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WIRED Health 2016 startup stage: surgical and psychological marvels

WIRED Health is our annual exploration of the ever-changing world of healthcare, featuring leading technologists, entrepreneurs and innovators in sectors from robotics to virtual reality. For all our coverage from the event, head over to our WIRED Health hub.

The Bupa Startup Stage at WIRED Health 2016 showcased entrepreneurs and innovators at the cutting edge of medicine and health.

Several of the startups pitching to the judges – Simon Nicholls, Global Digital Health Director at Bupa, Tara Donnelly, Managing Director of the Health Innovation Network, Luc Dandurand, Head of ICT Applications at the International Telecommunication Union, and me – had created tools for surgeons or doctors.

These scientific and technological innovators could make pancreatic cancer survivable and anxiety disorders conquerable.

They may even make it possible to mend a broken heart.

Every year in the United States, 40,000 babies are born with congenital heart defects. These small vascular holes need to be repaired to allow the child to live normally. There’s no harmless way of doing this – so Maria Pereira created a glue that can stick the chambers of the heart back together.

Pereira’s biodegradable adhesive can be activated by light. Unlike other glues, which get washed away by water, it can be placed in wet environments such as the heart, where it degrades slowly by surface erosion mechanisms.

"Surgery is evolving from open surgery to minimally invasive," says Pereira. "We believe that this can be a tool to enable surgeons to change how surgery is done."

Created by Pereira during her PhD at MIT, the glue is being brought to market by spin-off Gecko Biomedical. The private company is currently testing it in clinical trials and hopes to introduce it in 2017.

Feeling anxious or struggling to get over a phobia? Now you can address your fears by confronting them in virtual reality.

Psious is a VR tool for mental healthcare. Principally aimed at treating anxiety disorders, it can also be used to relax and distract cancer patients during chemotherapy. With 300 professional clients subscribed to the service in the United States and Spain, it has been employed to treat over 1,000 patients.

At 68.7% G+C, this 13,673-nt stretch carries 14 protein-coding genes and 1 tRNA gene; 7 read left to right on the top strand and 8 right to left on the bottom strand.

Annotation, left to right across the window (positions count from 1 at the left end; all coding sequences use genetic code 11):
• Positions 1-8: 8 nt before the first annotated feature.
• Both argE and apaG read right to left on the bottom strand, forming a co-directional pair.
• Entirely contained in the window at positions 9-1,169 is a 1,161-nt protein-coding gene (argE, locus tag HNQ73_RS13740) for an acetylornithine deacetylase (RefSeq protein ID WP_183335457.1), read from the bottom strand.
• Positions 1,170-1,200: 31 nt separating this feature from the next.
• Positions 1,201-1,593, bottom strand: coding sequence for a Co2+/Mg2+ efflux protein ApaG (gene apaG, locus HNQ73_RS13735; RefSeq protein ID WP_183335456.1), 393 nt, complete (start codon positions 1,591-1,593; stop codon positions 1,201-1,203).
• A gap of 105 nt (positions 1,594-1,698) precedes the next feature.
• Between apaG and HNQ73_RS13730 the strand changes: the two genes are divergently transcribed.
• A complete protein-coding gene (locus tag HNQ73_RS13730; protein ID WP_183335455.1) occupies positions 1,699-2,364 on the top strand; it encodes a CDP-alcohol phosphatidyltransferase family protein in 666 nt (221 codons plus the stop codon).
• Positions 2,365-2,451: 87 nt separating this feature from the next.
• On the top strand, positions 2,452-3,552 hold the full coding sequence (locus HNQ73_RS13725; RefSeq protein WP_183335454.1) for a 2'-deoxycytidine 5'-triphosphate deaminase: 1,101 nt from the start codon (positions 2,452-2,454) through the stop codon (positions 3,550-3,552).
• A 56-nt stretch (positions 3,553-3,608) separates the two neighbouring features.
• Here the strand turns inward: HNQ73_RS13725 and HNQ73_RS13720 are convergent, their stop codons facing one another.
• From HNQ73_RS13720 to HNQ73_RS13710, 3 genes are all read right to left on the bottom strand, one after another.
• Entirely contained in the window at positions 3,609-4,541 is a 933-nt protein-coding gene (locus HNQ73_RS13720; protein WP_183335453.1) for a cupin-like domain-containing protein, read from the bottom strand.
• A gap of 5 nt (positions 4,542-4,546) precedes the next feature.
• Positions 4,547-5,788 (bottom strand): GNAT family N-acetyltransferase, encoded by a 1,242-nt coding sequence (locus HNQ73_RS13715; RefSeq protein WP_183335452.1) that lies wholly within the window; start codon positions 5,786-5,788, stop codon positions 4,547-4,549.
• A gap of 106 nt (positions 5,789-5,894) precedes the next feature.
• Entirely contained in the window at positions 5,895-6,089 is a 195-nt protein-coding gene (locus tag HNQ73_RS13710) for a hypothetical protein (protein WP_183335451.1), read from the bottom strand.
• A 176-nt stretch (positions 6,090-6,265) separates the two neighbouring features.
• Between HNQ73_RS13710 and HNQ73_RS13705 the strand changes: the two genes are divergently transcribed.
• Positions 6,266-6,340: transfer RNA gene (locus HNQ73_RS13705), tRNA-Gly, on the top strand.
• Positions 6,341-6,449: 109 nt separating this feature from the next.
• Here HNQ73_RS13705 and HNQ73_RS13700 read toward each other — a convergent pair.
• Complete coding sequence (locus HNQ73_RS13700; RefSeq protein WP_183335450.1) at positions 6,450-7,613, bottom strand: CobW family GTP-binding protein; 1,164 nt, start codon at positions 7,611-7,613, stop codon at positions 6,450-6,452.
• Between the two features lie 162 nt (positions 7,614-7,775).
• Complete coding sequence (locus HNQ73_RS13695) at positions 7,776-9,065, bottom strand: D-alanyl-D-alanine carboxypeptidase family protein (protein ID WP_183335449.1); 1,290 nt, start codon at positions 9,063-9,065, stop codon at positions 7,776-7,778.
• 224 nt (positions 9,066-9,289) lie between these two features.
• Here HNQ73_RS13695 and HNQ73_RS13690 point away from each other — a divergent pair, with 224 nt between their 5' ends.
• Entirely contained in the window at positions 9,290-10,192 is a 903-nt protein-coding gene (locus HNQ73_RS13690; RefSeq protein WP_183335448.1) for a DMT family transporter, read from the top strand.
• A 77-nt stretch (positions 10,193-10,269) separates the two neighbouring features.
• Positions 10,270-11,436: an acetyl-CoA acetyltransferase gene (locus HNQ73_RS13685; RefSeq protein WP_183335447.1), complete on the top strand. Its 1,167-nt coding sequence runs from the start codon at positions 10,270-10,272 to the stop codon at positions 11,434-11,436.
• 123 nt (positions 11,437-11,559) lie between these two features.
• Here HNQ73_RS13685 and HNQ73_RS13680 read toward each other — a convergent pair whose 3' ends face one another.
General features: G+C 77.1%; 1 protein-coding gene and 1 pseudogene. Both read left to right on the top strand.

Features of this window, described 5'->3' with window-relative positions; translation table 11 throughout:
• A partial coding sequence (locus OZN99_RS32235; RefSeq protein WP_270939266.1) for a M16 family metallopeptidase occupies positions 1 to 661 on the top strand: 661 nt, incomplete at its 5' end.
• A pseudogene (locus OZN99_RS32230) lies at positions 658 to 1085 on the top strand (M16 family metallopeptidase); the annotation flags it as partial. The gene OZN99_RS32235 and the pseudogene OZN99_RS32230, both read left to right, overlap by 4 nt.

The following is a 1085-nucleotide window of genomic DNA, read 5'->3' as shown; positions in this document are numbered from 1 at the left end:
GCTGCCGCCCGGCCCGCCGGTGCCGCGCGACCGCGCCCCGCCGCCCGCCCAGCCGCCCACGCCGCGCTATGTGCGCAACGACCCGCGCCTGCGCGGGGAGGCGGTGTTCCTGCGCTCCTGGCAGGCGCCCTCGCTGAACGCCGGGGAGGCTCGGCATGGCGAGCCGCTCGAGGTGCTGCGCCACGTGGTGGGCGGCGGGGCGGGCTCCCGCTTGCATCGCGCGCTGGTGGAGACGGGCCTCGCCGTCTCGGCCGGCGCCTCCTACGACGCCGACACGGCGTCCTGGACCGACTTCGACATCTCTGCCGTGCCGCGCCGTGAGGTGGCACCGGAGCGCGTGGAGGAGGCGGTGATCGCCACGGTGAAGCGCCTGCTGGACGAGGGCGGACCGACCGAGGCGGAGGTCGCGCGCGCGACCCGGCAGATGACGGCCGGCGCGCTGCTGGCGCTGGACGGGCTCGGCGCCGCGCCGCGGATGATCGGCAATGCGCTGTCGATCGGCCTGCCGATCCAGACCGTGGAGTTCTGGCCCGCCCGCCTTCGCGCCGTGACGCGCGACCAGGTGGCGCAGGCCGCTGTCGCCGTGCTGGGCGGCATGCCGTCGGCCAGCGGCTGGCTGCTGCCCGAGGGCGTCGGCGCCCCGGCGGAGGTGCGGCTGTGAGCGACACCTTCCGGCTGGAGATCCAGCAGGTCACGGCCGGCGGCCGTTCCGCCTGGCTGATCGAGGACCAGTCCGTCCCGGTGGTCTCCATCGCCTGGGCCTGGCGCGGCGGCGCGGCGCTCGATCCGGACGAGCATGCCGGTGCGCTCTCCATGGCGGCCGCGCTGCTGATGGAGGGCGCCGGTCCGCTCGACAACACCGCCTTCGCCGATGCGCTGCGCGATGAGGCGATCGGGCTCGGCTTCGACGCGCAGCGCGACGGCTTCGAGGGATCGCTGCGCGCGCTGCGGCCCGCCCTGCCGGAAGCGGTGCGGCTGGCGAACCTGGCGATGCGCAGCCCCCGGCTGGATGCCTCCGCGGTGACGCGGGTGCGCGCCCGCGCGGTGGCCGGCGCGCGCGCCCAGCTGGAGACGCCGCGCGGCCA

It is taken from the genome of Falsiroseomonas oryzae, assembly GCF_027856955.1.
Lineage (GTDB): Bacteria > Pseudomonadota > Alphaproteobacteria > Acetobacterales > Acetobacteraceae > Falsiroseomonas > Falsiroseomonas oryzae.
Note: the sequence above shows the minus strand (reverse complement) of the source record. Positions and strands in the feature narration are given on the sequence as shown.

The next step for Psious is to develop its platform, so it can provide what co-founder Dani Roig calls "semi-autonomous treatment": treatment supervised remotely by the psychologist. "Everybody is doing content, our secret sauce is the platform," says Roig. "It’s the first online platform that allows us to connect experience as well as showing all the data to the professional."

The treatment of cancer has improved dramatically in the last 40 years, but some cancers remain extremely hard to tackle. Chief among them: pancreatic cancer, which is now the third largest cause of cancer death in the United States

PanTher Therapeutics has created a tool to improve local treatment of pancreatic cancer: a patch the size of a bandaid that can cage the tumour and deliver drugs directly to it.

"You can shrink the tumour to a size where the surgeon feels comfortable to operate and remove," says Indolfi, who is currently arranging clinical trials for the device. "Our approach is able to increase the amount of drugs that can reach the tumour by five times."

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